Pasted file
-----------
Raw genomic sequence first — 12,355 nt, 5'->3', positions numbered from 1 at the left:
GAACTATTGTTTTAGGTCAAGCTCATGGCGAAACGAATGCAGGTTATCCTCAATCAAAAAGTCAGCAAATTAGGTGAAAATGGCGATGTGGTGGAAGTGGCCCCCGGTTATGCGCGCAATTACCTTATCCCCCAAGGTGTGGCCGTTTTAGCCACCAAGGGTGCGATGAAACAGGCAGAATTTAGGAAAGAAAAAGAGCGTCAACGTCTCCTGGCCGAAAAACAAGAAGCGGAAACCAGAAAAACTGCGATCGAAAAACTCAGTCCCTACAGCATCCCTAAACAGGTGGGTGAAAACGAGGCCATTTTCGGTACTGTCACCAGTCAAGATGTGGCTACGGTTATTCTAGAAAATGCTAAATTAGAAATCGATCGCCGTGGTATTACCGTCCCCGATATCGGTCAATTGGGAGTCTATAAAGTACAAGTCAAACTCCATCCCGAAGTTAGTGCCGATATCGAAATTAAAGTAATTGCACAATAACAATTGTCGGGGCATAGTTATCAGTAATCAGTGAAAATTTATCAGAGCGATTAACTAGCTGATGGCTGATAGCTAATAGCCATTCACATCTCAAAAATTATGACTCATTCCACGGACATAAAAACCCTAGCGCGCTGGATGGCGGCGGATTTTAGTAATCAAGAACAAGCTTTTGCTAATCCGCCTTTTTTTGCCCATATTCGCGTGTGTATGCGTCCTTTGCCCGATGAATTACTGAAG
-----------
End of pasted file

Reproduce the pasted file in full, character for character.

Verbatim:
Raw genomic sequence first — 12,355 nt, 5'->3', positions numbered from 1 at the left:
GAACTATTGTTTTAGGTCAAGCTCATGGCGAAACGAATGCAGGTTATCCTCAATCAAAAAGTCAGCAAATTAGGTGAAAATGGCGATGTGGTGGAAGTGGCCCCCGGTTATGCGCGCAATTACCTTATCCCCCAAGGTGTGGCCGTTTTAGCCACCAAGGGTGCGATGAAACAGGCAGAATTTAGGAAAGAAAAAGAGCGTCAACGTCTCCTGGCCGAAAAACAAGAAGCGGAAACCAGAAAAACTGCGATCGAAAAACTCAGTCCCTACAGCATCCCTAAACAGGTGGGTGAAAACGAGGCCATTTTCGGTACTGTCACCAGTCAAGATGTGGCTACGGTTATTCTAGAAAATGCTAAATTAGAAATCGATCGCCGTGGTATTACCGTCCCCGATATCGGTCAATTGGGAGTCTATAAAGTACAAGTCAAACTCCATCCCGAAGTTAGTGCCGATATCGAAATTAAAGTAATTGCACAATAACAATTGTCGGGGCATAGTTATCAGTAATCAGTGAAAATTTATCAGAGCGATTAACTAGCTGATGGCTGATAGCTAATAGCCATTCACATCTCAAAAATTATGACTCATTCCACGGACATAAAAACCCTAGCGCGCTGGATGGCGGCGGATTTTAGTAATCAAGAACAAGCTTTTGCTAATCCGCCTTTTTTTGCCCATATTCGCGTGTGTATGCGTCCTTTGCCCGATGAATTACTGAAG